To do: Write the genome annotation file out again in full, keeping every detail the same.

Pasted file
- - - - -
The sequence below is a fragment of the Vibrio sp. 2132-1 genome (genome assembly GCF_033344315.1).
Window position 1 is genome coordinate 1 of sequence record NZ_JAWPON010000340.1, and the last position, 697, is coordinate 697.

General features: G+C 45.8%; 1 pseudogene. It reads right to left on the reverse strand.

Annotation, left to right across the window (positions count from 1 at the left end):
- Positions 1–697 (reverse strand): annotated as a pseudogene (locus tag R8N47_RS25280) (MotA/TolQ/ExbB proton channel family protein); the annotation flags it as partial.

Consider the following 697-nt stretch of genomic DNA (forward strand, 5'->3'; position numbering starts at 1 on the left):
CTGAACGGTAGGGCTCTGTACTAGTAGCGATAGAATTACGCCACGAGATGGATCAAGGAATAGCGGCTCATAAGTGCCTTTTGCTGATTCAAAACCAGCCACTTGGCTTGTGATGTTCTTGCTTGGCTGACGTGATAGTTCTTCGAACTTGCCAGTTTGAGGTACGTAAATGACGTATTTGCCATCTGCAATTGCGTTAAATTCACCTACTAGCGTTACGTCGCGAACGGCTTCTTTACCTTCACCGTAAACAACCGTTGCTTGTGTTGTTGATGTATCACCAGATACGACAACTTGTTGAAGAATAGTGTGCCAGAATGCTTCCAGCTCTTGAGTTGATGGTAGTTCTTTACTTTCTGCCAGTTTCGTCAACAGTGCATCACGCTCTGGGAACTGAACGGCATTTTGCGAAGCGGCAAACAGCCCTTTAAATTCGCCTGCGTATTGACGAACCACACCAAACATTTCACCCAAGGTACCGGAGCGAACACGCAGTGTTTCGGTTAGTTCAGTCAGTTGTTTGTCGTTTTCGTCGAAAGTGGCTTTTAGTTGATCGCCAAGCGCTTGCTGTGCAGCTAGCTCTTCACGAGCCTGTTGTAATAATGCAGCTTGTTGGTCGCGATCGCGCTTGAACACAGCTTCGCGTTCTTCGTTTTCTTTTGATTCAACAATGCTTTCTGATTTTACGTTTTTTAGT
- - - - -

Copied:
The sequence below is a fragment of the Vibrio sp. 2132-1 genome (genome assembly GCF_033344315.1).
Window position 1 is genome coordinate 1 of sequence record NZ_JAWPON010000340.1, and the last position, 697, is coordinate 697.

General features: G+C 45.8%; 1 pseudogene. It reads right to left on the reverse strand.

Annotation, left to right across the window (positions count from 1 at the left end):
- Positions 1–697 (reverse strand): annotated as a pseudogene (locus tag R8N47_RS25280) (MotA/TolQ/ExbB proton channel family protein); the annotation flags it as partial.

Consider the following 697-nt stretch of genomic DNA (forward strand, 5'->3'; position numbering starts at 1 on the left):
CTGAACGGTAGGGCTCTGTACTAGTAGCGATAGAATTACGCCACGAGATGGATCAAGGAATAGCGGCTCATAAGTGCCTTTTGCTGATTCAAAACCAGCCACTTGGCTTGTGATGTTCTTGCTTGGCTGACGTGATAGTTCTTCGAACTTGCCAGTTTGAGGTACGTAAATGACGTATTTGCCATCTGCAATTGCGTTAAATTCACCTACTAGCGTTACGTCGCGAACGGCTTCTTTACCTTCACCGTAAACAACCGTTGCTTGTGTTGTTGATGTATCACCAGATACGACAACTTGTTGAAGAATAGTGTGCCAGAATGCTTCCAGCTCTTGAGTTGATGGTAGTTCTTTACTTTCTGCCAGTTTCGTCAACAGTGCATCACGCTCTGGGAACTGAACGGCATTTTGCGAAGCGGCAAACAGCCCTTTAAATTCGCCTGCGTATTGACGAACCACACCAAACATTTCACCCAAGGTACCGGAGCGAACACGCAGTGTTTCGGTTAGTTCAGTCAGTTGTTTGTCGTTTTCGTCGAAAGTGGCTTTTAGTTGATCGCCAAGCGCTTGCTGTGCAGCTAGCTCTTCACGAGCCTGTTGTAATAATGCAGCTTGTTGGTCGCGATCGCGCTTGAACACAGCTTCGCGTTCTTCGTTTTCTTTTGATTCAACAATGCTTTCTGATTTTACGTTTTTTAGT